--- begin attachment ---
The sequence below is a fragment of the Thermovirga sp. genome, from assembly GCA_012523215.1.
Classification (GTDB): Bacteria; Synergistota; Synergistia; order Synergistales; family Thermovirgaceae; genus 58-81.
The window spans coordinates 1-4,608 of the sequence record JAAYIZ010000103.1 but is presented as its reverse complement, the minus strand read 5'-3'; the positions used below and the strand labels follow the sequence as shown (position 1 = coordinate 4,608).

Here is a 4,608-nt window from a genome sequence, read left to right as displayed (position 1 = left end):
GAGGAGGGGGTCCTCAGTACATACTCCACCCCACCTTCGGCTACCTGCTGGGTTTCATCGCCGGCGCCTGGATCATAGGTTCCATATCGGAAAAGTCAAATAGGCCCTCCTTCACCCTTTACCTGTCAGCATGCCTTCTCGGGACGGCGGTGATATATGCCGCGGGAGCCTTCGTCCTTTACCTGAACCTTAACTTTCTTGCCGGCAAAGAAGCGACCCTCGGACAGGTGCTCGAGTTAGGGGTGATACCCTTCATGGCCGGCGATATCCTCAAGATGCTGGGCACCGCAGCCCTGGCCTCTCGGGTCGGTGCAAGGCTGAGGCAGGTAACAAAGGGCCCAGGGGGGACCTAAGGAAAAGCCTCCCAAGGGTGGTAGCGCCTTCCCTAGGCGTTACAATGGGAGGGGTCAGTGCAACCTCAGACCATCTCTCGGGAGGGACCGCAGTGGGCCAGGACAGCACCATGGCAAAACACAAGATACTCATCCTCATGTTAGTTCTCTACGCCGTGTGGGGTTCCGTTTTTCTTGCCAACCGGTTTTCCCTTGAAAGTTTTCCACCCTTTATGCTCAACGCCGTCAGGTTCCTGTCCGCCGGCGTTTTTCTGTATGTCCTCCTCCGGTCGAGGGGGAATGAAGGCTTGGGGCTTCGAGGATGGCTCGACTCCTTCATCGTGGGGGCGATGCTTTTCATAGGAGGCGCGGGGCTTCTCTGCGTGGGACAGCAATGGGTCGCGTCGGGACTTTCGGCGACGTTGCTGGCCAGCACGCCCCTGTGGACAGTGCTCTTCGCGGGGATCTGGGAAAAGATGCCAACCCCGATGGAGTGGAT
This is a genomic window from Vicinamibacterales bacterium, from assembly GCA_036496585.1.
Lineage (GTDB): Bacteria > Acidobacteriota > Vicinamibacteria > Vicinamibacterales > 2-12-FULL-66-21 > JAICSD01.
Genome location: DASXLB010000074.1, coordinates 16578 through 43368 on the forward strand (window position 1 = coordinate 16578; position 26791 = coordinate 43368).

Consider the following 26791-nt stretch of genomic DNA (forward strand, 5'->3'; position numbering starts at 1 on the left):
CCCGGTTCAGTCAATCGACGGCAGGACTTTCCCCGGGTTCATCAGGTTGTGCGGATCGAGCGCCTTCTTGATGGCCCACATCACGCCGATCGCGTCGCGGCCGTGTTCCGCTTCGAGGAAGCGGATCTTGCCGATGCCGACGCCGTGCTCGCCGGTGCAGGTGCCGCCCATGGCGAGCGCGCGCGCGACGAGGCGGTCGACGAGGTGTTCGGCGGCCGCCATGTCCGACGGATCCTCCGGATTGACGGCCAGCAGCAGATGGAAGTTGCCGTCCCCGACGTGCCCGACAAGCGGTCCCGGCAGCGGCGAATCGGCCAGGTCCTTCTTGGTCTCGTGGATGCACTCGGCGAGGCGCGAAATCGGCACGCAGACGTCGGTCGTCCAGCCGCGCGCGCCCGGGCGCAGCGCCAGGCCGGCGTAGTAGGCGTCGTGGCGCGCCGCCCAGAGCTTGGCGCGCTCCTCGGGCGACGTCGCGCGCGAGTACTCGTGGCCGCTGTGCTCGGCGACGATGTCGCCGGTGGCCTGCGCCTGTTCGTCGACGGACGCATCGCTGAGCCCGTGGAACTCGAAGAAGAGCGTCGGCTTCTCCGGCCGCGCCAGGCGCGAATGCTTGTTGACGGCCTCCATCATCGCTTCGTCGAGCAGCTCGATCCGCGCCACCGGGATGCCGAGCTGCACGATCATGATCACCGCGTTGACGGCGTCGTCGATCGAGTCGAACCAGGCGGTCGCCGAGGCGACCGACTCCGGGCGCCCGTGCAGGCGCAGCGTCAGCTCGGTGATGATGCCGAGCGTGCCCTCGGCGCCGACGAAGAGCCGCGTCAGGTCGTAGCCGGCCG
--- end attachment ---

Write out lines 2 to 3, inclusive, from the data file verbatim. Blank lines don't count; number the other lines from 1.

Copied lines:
Classification (GTDB): Bacteria; Synergistota; Synergistia; order Synergistales; family Thermovirgaceae; genus 58-81.
The window spans coordinates 1-4,608 of the sequence record JAAYIZ010000103.1 but is presented as its reverse complement, the minus strand read 5'-3'; the positions used below and the strand labels follow the sequence as shown (position 1 = coordinate 4,608).